Apr 21, 2009

Two days worth of the Lost Coast and a slew of photo-documentation.

Its a strange thing, really, how we have so many things to do and see here on the North Coast, and we hardly ever do them. My folks are in town for the week, and we have made a point of getting out of the house and seeing some of the local sights. Here is a little taste of the things we have done over the last two days.

On Monday we took a walk to the North Jetty. Eureka, at one time (I think), had a much busier shipping trade in lumber. Now, however, Its mostly a commercial fishery that keeps business going. But Monday was beautiful, so we packed up the dog and made our way out to the Edge of the World.

One of the things I noticed immediately was the water was extremely clear, even divable. Sadly though, the current along the jetty (on he out-going tide) is treacherous, and not a suitable dive environment for one of my skill level.
I don't claim to know the history of the Humboldt Bay, but if I were a betting man, there was a system of rails for carts that was used to drop the "dolos" off at the end of jetty. Now its a walk way that, in foul weather, can be a deadly place to be.

At some point, the jetty is blocked off to normal traffic. Again, while on a day like today it provided a rather nice walk, at times this seemingly friendly path would be a death trap at the wrong time of year.

Of course, we can't have such a telling tale without a shot of our narrator atop these mammoth pieces of concrete.

Yep, I'm standing on the Edge of the World while sea water relentlessly pounds against it.

Today, we went North, to Fern Canyon and Gold Bluffs State Beach. We brought Bear along as well, and were greeted by a sad sign:Sorry Bear.
Yep, no dogs on this trail.
These people look so familiar... Who are... Oh well, they sure seemed willing to pose for a picture. I thought it added a nice human element.
While traversing the canyon, I came upon this fallen tree, which lead to my only real pearl of wisdom from this trip:
Even a tree, when left to it's own devices, can pick itself up after falling.
After a bout a 1/4 mile hick we decided we had gone far enough, as it appeared to be getting more and more narrow and simply dark.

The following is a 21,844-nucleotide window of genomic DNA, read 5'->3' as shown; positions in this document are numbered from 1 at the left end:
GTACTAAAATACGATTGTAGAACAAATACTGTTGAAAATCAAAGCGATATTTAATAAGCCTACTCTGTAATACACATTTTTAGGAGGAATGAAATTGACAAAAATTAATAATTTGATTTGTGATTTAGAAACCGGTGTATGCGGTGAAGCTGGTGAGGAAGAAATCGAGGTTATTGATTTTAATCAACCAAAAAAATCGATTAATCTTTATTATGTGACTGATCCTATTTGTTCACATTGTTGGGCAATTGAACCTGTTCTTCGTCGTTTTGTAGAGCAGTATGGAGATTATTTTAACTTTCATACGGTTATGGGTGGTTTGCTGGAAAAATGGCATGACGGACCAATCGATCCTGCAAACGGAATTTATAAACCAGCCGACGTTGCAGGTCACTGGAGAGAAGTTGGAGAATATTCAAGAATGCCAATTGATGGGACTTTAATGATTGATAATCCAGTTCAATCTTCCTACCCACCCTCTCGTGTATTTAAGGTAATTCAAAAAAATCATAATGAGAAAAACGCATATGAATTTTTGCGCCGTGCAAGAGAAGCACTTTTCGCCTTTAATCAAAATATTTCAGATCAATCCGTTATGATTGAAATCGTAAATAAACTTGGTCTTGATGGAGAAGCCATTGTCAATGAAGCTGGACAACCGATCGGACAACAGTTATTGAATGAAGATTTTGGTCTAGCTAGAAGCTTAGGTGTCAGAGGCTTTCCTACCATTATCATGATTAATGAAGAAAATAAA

Time to get back to Bear and head out to the beach. Bear wasted no time getting down to business with a piece of driftwood.

This dog is relentless when it comes to chasing and retrieving sticks.
Anyone who has lifted a crab pot from the watery depths knows they can be pretty heavy when laden with crab. Sometimes, though, they are simply not liftable. This is because they become caught on the ocean floor and so we are left with buoys that simply mark a fisherman's loss. This buoy must have been in the water for a long time before it broke off, and washed ashore here.
The beach was totally ours. There were other people up the canyon, but the shoreline was ours for as far as we could see in either direction.
In the end, I had to pry the stick from Bear's mouth and pretty much force him to get back on the leash. But I think, judging from the look on his contented face, he had a pretty good day.So did we, so did we.


  1. Adam,
    I would like to try to draw a couple of picture you've posted on your blog. Could you somehow send me the second one down and the one entitled " dogs on this trail"?
    Perhaps by email as an attachment? Or maybe I could get a copy when we see you in a couple of days.
    Thanks >^..^<

  2. I love the ocean...........thanks for sharing your pictures they are really nice. Wish I could get my dogs to chase a stick....the only stick they will chase is maybe a cheese stick hah!

  3. What a great adventure! Almost like being in Hawaii without all the humidity and the heat!

  4. Sounds like a really lovely day (with the exception of Bear being barred from the trail). Great pictures too.


You went to all the trouble to get yourself here, you might as well say something about it.

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